## Introduction

The Weighted Average Cost of Capital (WACC) shows a firm’s blended cost of capital across all sources, including both debt and equity.

We weigh each type of financing source by its proportion of total capital and then added together.

Financial analysts use WACC widely in financial modeling as the discount rate when calculating the present value of a project or business.

## What is the Weighted Average Cost of Capital (WACC)

The Weighted Average Cost of Capital shows us the relationship between the components of capital, commonly Equity and Debt.

We can calculate the WACC via the following formula, regardless of the number of components we deem as part of the equation:

Where:

**r**is the rate of return for each component;_{i}**MV**&_{i }**MV**is the market value of the component;_{j}**N**is the number of capital components.

As we mentioned above, most of the time, we only have equity and debt financing. Therefore, we can simplify the formula to the more understandable:

Where:

**E**is the market value of Equity;**D**is the market value of Debt;**R**is the required rate of return on equity;_{E}**R**is the cost of debt, or the yield to maturity on existing debt;_{D}**T**is the applicable tax rate.

## Why is the Weighted Average Cost of Capital (WACC) important

WACC has the purpose of determining the cost of each component of the structure of capital. Each element has its associated cost:

- Ordinary shares pay out dividends;
- The firm pays interest on its debt;
- Preferred stock has a fixed rate payment.

The WACC is an essential part of the Discounted Cash Flow (DCF) model, which makes it a vital concept, especially for finance professionals in business development and investment banking.

WACC is dictated by the external market and not by the management of the company. It represents the minimum return a company must earn on its asset base to satisfy its owners, creditors, and other capital providers, or they will invest elsewhere.

A company can have multiple sources of capital, like common stock, preferred stock, regular debt, convertible debt, options, pension liabilities, government subsidies, and others. Different securities represent different sources of financing and are expected to generate separate returns. Therefore the Weighted Average Cost of Capital considers the weights of all sources of financing. However, the more complex the capital structure of a company is, the harder it gets to calculate its WACC.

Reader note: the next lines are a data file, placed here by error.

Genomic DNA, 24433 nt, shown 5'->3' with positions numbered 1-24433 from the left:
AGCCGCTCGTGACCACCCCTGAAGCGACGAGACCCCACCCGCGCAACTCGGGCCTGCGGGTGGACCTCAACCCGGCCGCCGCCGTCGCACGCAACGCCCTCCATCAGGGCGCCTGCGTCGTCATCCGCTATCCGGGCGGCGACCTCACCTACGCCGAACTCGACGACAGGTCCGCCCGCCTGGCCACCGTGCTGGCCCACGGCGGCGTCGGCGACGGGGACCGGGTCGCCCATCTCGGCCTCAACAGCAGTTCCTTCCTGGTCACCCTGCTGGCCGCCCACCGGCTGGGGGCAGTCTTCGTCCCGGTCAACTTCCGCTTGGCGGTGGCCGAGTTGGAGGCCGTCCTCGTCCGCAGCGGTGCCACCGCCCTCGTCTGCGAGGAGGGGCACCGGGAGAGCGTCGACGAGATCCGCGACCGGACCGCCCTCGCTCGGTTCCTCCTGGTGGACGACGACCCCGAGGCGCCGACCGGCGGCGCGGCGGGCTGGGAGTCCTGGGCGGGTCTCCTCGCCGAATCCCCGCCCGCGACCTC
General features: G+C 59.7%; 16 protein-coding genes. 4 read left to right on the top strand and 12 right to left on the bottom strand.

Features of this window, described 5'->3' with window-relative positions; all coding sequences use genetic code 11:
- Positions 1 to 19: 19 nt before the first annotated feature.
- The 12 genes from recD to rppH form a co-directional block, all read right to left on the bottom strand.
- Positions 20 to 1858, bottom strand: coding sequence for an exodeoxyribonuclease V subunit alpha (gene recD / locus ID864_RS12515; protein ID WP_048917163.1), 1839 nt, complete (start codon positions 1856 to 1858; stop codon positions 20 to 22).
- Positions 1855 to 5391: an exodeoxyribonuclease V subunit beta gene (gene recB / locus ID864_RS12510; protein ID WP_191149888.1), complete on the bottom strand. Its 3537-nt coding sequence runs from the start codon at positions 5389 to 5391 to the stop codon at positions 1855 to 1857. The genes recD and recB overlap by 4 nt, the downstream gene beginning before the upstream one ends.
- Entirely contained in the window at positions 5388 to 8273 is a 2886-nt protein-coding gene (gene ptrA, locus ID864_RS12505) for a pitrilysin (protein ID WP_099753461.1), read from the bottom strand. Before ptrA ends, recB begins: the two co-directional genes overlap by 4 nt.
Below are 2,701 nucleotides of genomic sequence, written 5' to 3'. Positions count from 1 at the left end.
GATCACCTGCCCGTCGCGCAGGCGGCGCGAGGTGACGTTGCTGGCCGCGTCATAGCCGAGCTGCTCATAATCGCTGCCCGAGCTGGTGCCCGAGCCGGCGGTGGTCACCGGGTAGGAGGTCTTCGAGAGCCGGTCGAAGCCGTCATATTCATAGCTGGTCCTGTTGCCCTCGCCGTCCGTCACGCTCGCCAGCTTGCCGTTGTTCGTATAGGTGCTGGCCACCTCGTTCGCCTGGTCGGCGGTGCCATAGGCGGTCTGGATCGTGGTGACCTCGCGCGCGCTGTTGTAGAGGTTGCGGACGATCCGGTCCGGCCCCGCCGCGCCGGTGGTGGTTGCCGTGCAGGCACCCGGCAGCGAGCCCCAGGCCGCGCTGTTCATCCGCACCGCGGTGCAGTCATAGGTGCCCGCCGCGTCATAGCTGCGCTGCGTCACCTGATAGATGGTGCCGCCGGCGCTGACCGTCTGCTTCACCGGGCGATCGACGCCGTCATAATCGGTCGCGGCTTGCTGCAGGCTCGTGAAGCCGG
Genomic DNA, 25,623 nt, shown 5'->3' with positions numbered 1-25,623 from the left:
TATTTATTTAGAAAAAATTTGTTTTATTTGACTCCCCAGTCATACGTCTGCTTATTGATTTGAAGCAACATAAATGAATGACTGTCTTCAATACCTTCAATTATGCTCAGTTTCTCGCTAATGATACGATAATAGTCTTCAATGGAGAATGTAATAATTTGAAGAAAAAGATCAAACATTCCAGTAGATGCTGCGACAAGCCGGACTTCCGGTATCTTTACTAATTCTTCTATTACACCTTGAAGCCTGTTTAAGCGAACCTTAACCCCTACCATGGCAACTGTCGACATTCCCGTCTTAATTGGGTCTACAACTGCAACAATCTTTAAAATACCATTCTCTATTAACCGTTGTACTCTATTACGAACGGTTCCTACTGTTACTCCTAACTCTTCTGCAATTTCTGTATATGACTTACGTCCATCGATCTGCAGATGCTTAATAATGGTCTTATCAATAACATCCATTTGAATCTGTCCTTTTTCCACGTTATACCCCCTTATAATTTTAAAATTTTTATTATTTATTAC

## Calculating WACC

### Cost of Equity

We calculate the Cost of Equity (R_{E}) via the Capital Asset Pricing Model (CAPM). It corresponds to risk versus reward and determines the return of equity that shareholders expect on their investments.

Other ways to calculate the cost of capital can be the Dividend Discount method, the Bond Yield Plus Risk Premium approach, and others.

### Cost of Debt

The Cost of Debt is the more accessible part of the WACC calculation. It is the yield to maturity on the firm’s debt, which is the return expected on the company’s debt if it’s held to maturity.

As interest payments are tax-deductible, we multiply by (1-tax), which is known as a tax shield.

## WACC Usage

We most commonly use WACC as a discount rate for calculating the net present value (NPV) of a business. WACC is used to evaluate investments, as it is considered the opportunity cost of the company.

We commonly use WACC as a hurdle rate, or the minimum rate of return, acceptable for a project.

The Weighted Average Cost of Capital is also helpful when evaluating mergers and acquisitions, as well as preparing financial models of investment projects. If an investment’s IRR (Internal Rate of Return) is below WACC, we should not invest in it.

The reason we use a weighted metric is that usually, the company would receive different amounts from different capital sources.